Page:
U.S. v. Windsor went much further. The heart of the decision finds that when Congress enacts a law that targets and singles out gay people, the government must assert a really good reason to do so if the law is to be constitutionally valid and enforceable. There must be an important or compelling state interest to pursue if the Federal Government is to treat classes of citizens (gay and straight) differently before the law.
For over 200 years the court has created a body of decisions. These precedents guide today’s Court on how it should examine current cases and controversies before them. Over time this ‘jurisprudence’ or legal thinking has required that when the government treats classes of people differently before the law (remember: justice is blind), there must be a good compelling reason for this to happen. According to precedent, the various bases on which the government through legislation may distinguish between people triggers various degrees of scrutiny by the Supreme Court and other Federal courts when a law is challenged on a constitutional ground within a lawsuit. For example—race based distinctions written into law are presumptively invalid. These distinctions trigger the highest degree of scrutiny by the courts. Other random distinctions not based on any protected or suspect classification (e.g. -like being 17 years old/ or being the driver of an automobile) need only be justified by a stated reason by the government (or a ‘rational basis’) to be upheld as valid. These sorts of laws are presumptively valid.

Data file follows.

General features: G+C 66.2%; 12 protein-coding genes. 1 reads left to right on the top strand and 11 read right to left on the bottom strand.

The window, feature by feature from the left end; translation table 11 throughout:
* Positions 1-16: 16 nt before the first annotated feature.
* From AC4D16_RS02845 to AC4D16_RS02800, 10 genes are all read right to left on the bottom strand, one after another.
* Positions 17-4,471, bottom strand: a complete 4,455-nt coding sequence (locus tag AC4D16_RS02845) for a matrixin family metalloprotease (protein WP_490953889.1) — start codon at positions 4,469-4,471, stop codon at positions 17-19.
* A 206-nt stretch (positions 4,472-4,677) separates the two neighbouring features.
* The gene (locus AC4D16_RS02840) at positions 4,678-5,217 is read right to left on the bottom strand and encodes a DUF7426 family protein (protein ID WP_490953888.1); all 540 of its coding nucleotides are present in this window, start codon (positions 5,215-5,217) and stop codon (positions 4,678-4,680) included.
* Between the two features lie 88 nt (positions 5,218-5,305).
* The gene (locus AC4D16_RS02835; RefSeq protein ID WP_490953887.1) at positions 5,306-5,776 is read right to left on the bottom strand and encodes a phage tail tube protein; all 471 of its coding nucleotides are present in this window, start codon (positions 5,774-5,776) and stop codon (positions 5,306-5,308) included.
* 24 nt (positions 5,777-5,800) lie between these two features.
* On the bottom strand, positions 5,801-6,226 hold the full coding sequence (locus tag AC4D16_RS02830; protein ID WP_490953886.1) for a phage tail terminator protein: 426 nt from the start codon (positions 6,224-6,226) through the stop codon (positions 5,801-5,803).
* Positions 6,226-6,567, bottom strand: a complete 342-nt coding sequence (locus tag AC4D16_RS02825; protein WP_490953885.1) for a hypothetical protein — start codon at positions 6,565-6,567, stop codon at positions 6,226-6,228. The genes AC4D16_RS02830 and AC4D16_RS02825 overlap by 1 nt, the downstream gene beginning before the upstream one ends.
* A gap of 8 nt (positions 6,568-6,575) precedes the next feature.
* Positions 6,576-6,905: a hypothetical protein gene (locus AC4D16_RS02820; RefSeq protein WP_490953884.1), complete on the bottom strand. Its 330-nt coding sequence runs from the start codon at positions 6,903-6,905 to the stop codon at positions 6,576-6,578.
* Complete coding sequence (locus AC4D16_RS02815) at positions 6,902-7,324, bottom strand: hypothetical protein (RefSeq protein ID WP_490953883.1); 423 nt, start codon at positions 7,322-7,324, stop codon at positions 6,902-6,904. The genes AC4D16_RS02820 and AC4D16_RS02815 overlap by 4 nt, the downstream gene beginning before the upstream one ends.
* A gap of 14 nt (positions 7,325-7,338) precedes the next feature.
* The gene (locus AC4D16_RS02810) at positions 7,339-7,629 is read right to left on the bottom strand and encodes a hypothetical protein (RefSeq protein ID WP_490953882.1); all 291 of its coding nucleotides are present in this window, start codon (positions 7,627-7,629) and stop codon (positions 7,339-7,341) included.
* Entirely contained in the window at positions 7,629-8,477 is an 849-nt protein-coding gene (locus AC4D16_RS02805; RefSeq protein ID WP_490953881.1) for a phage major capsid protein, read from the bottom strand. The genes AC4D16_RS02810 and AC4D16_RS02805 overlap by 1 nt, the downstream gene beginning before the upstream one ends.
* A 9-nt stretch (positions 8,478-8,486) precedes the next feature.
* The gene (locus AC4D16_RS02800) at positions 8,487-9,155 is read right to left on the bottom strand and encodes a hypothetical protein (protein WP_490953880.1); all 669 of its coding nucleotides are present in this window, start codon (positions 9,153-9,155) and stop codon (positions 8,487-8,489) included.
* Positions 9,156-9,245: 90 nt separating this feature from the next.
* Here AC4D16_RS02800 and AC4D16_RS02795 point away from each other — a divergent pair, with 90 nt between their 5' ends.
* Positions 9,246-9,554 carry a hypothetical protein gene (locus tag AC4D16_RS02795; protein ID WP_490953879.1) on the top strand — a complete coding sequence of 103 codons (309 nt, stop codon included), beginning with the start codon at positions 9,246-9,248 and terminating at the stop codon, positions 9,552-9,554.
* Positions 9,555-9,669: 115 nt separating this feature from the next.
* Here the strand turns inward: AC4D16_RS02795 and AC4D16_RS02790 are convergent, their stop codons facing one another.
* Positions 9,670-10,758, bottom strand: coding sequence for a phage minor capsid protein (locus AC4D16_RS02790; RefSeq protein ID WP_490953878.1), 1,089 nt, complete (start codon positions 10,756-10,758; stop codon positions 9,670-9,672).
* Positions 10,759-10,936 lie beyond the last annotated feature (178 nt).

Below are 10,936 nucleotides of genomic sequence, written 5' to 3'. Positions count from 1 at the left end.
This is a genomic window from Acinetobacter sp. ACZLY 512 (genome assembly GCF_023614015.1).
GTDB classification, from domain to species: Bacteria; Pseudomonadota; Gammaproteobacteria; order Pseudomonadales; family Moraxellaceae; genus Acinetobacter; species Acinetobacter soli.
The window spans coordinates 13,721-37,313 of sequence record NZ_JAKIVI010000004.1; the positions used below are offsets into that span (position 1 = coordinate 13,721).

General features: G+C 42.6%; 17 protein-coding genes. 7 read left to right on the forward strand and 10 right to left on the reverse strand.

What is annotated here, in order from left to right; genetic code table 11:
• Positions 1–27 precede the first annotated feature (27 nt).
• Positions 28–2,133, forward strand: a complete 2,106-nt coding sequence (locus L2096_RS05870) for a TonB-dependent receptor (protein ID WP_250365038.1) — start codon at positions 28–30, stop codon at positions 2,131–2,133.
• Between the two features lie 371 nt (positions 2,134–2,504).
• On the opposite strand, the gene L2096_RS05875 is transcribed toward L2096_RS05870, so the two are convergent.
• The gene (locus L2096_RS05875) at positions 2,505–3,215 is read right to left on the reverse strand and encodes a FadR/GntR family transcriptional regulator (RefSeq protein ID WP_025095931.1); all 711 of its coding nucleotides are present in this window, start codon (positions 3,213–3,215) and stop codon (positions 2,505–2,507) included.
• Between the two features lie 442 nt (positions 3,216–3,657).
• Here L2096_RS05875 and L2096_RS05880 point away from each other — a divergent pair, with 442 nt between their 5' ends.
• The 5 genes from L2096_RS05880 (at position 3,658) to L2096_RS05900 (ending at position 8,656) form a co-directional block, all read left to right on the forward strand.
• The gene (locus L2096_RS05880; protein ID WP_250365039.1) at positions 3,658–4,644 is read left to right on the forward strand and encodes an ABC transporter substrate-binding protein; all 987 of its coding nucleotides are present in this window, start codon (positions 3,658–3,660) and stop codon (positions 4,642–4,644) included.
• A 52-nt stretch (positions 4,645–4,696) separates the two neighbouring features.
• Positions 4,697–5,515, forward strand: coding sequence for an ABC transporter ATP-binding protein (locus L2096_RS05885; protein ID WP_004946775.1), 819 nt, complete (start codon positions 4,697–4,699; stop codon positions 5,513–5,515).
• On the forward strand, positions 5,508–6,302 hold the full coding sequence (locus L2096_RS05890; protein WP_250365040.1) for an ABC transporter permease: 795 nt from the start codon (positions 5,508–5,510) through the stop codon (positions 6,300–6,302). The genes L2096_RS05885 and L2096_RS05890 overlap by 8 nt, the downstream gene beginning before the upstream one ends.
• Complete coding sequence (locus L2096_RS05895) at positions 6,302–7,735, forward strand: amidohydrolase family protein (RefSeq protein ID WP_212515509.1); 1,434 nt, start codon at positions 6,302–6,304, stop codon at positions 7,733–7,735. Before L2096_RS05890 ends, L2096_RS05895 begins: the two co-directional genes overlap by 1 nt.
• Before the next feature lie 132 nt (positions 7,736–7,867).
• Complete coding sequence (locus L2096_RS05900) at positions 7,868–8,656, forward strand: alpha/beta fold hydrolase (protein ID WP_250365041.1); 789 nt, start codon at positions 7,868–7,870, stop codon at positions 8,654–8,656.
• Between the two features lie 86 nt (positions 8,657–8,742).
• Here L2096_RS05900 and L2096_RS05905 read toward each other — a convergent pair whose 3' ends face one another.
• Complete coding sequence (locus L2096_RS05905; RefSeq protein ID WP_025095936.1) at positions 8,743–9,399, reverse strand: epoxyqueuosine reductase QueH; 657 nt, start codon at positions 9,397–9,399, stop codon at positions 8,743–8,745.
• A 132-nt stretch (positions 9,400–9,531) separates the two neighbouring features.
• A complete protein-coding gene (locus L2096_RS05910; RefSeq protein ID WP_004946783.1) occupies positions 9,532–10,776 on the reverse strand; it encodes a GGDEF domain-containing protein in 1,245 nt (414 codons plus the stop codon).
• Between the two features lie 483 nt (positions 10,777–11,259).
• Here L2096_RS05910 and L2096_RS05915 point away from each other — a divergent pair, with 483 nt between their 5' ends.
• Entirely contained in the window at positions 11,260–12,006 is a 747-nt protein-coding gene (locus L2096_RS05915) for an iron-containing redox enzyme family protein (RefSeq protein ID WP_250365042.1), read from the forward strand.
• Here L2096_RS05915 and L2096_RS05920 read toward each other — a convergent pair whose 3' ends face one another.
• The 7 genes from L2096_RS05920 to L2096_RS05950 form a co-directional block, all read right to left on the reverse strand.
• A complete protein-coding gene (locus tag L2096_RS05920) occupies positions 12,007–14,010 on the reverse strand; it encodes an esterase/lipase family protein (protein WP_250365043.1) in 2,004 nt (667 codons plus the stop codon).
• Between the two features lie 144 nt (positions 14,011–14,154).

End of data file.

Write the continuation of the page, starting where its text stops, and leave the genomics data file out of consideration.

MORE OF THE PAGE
The Windsor decision decidedly increased the level of scrutiny applicable to laws that target LGBT people moving forward. This has been, since the mid-1990s, the general trend of the Court when it struck down a Colorado State Constitutional Amendment that barred legal protections for LGBT people in that State. The Windsor Court now applies a much higher level of scrutiny than had previously been the case where there seems little valid room to target or single out any citizen based on sexual orientation as a classification, given the long history of societal animus and violence towards gays and lesbians in the U.S.